YOU ARE HERE: LAT HomeCollections

COMPUTER FILE / Richard O'Reilly

These 3 Software Packages Really Fit the Bill

August 18, 1986|Richard O'Reilly | Richard O'Reilly designs microcomputer applications for The Times

One of the best things I can say about a software package is that it is easy to use, bargain priced and, most of all, useful. The three packages I look at this week all fit that description nicely.

Generic CADD is a $99 computer-aided design program for architectural, engineering and other kinds of precise drawing applications from Generic Software, 8763 148th Ave. N.E., Redmond, Wash. 98052. Telephone: (800) 228-3601.

Free Filer Plus, version 4.0, costs $89.95 and lets you easily search text files for specific data contained within them, collect the results in a new file and even sort the results in alphabetical order. It does for research notes what a traditional database program does for precisely formatted data lists. It is published by Telion Software, P.O. Box 1464, La Mirada, Calif. 90637-1464. Telephone: (213) 946-1015.

Get! sits invisibly inside your computer and periodically calls your electronic mail services, gets you mail automatically and then flashes a "mail waiting" message in a corner of your screen when it has found something for you to read. It sells for $89.95 from Cygnet Technologies, 1296 Lawrence Station Road, Sunnyvale, Calif., 94089. Telephone: (800) 331-9113 in California, (800) 946-8154 elsewhere.

So-called CAD programs (computer-aided design) originated on minicomputers using very powerful graphics workstations and associated equipment that may cost $50,000 and up per user.

Generic CADD isn't going to give you everything the big boys have, but it is a very serious program in its own right. Running on IBM and compatible PCs, it accepts a wide variety of video cards and monitors to give you as high a display resolution as you are willing to pay for.

Drawing is done with the digitizing device of your choice, be it a mouse (I used Microsoft's latest Mouse, $175 to $195 depending on method of connecting it to the PC, including PC Paint software), digitizing tablet or even the lowly cursor keys, which are awkward and unsatisfactory for such usage.

The drawings are output onto a variety or printers or plotters up to the largest (E size) available. With 640K of computer memory, drawings can contain up to 40,000 lines.

Using Generic CADD is simple. Down the right side of the screen appear a list of commands. Point to the one desired use it. If you don't see what you want, touch a key or mouse button and more commands come into view.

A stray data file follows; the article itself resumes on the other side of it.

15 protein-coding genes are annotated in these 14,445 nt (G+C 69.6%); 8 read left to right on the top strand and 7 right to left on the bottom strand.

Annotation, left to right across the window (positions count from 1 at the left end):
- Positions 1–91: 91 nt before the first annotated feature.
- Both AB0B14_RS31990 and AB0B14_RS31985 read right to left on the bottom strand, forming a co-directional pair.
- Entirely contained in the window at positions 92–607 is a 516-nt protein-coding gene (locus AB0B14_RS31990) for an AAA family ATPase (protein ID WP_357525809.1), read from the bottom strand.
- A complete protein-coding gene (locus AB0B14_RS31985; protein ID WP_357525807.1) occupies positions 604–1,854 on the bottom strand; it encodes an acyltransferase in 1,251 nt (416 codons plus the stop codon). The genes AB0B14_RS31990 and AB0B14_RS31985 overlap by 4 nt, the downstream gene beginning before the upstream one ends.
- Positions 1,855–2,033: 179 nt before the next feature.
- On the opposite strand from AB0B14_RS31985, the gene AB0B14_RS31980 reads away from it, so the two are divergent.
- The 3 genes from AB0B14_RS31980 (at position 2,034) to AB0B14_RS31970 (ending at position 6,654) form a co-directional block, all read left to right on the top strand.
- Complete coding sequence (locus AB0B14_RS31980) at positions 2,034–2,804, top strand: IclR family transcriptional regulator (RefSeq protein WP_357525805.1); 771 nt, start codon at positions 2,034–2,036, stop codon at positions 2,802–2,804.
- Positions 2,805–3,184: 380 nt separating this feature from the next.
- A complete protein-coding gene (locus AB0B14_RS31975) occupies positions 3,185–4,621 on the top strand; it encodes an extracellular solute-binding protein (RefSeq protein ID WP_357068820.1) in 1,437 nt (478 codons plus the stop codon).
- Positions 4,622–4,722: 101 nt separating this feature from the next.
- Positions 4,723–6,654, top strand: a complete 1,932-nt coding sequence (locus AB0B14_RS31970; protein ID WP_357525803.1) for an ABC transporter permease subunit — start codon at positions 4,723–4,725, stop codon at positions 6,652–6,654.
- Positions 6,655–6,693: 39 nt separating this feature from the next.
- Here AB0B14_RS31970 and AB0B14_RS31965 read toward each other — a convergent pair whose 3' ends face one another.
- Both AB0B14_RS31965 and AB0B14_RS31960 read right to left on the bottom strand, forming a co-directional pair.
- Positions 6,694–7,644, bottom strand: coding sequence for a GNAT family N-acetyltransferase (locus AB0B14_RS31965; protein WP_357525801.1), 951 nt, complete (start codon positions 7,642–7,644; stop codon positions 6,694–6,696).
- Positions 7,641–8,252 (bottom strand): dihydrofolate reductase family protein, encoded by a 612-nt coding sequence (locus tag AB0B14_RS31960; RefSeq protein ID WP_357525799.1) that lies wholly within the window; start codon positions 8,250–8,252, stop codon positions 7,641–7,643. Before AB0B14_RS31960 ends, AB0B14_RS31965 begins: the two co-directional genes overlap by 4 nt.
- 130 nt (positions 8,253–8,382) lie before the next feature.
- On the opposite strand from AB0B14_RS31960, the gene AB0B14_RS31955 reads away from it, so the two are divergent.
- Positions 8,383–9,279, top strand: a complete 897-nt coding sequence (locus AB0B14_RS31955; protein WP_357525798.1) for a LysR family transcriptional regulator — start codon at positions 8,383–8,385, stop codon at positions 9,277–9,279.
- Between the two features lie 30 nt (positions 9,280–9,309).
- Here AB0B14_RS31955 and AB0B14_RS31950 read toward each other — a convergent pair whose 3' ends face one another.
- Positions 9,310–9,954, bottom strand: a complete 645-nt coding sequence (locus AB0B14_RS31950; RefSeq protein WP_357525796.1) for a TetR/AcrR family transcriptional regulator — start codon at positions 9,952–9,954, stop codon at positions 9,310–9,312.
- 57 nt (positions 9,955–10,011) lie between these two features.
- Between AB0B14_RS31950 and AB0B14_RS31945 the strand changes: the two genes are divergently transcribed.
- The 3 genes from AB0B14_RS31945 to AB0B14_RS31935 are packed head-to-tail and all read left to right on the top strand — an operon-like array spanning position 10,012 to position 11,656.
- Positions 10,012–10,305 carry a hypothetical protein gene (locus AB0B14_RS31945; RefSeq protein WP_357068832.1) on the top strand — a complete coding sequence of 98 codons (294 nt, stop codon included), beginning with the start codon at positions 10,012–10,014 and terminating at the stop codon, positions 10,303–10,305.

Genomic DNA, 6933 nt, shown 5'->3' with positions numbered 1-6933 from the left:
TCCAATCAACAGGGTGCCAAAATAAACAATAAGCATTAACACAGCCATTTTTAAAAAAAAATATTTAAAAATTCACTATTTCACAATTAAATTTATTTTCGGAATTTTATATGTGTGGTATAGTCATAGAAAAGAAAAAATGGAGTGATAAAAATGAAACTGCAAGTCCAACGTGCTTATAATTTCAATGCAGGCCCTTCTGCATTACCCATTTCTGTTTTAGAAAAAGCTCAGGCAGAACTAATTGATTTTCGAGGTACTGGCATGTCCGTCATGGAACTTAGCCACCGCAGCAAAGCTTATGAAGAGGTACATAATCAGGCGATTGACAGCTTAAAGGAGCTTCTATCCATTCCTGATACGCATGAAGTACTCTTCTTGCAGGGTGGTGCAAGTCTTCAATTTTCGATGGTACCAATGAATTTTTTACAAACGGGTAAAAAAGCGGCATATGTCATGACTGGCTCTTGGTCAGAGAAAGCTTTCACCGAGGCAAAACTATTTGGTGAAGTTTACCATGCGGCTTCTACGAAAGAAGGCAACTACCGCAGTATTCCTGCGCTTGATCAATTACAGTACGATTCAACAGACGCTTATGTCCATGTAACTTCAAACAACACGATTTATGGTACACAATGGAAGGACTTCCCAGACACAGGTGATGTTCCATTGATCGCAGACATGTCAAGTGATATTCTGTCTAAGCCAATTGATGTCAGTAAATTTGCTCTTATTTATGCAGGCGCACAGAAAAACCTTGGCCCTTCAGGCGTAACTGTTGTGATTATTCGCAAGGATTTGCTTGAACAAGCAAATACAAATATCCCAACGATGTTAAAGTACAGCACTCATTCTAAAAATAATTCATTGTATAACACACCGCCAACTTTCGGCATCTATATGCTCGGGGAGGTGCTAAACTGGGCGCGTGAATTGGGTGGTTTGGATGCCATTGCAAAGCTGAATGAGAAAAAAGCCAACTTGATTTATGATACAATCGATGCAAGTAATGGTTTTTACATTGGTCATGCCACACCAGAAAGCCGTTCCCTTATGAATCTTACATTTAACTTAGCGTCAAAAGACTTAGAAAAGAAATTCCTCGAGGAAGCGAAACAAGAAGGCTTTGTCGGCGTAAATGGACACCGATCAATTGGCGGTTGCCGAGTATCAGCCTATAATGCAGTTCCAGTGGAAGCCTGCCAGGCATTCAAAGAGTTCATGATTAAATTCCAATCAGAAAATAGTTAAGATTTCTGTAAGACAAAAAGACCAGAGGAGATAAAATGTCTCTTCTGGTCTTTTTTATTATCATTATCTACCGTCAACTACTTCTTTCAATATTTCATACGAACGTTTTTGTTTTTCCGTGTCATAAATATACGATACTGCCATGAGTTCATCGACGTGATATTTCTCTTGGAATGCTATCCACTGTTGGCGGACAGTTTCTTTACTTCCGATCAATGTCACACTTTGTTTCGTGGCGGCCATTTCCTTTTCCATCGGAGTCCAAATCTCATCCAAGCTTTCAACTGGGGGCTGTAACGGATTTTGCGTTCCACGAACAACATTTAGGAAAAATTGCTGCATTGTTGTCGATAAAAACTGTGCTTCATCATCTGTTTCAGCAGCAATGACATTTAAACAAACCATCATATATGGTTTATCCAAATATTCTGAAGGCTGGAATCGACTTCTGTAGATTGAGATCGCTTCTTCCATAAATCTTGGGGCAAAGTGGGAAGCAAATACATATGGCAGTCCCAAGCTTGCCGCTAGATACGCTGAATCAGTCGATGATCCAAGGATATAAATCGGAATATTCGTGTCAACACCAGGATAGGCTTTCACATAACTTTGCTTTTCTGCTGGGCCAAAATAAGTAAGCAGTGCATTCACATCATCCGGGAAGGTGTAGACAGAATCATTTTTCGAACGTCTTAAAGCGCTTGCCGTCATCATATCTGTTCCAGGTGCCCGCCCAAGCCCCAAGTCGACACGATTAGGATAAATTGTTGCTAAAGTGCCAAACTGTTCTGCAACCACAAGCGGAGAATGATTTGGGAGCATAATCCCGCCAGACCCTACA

A major difference between CAD programs and more common personal computer drawing and painting programs is precision. Generic CADD offers automatic scaling and various methods of drawing geometric shapes.

For instance, you can draw a circle by pointing to its center, clicking a mouse button and then pointing to any point on its radius and clicking again. Or you can do it by pointing to three locations on the circle's perimeter.

Don't be put off by the manual that comes with this three-disk program. The manual was cheaply prepared, but it is adequate. There is nothing cheap about the operation of the program itself, however. It is not copy protected.

Free Filer's manual isn't much to look at either, and it is not well organized. But it is short and simple, so take time to skim through it before you begin to use the program and you should have no problems.

Free Filer Plus, which runs on computers using DOS and CP/M operating systems, has been around for several years. I'm only sorry that it took me this long to come across it.

Suppose you've researched a subject by pulling in text reports from electronic databases and typed out thousands of words of notes with your word-processing program. Now it's time to write your report, and you desperately need to organize that hodgepodge of information.

You could print those files, get out the scissors and paste and marking pens and end up with dozens of piles of paper. Or you could start up Free Filer Plus, type in the exact words you seek, or combinations of words, and wait just a few seconds while every file on your disk is searched. Searches can be expanded or limited by linking target words and phrases with the conjunctions "and," "or" and "but not."

Every matching section of text found can be stored under a new file--the electronic equivalent of a pile of notes on the same subject.

There is no need for you to have identified the keywords you would want to retrieve when you created the text file. Free Filer Plus also finds the entire paragraph in which the subject is mentioned if you simply separate each paragraph by a blank line when you take your notes.

Files to be searched can be as large as your disk capacity. Free Filer Plus won't cross subdirectory boundaries on a hard disk, but that's easy to work around.

GET! is a slickly packaged program that will make it easier for you to get and send electronic mail and do other telecommunications chores.

Los Angeles Times Articles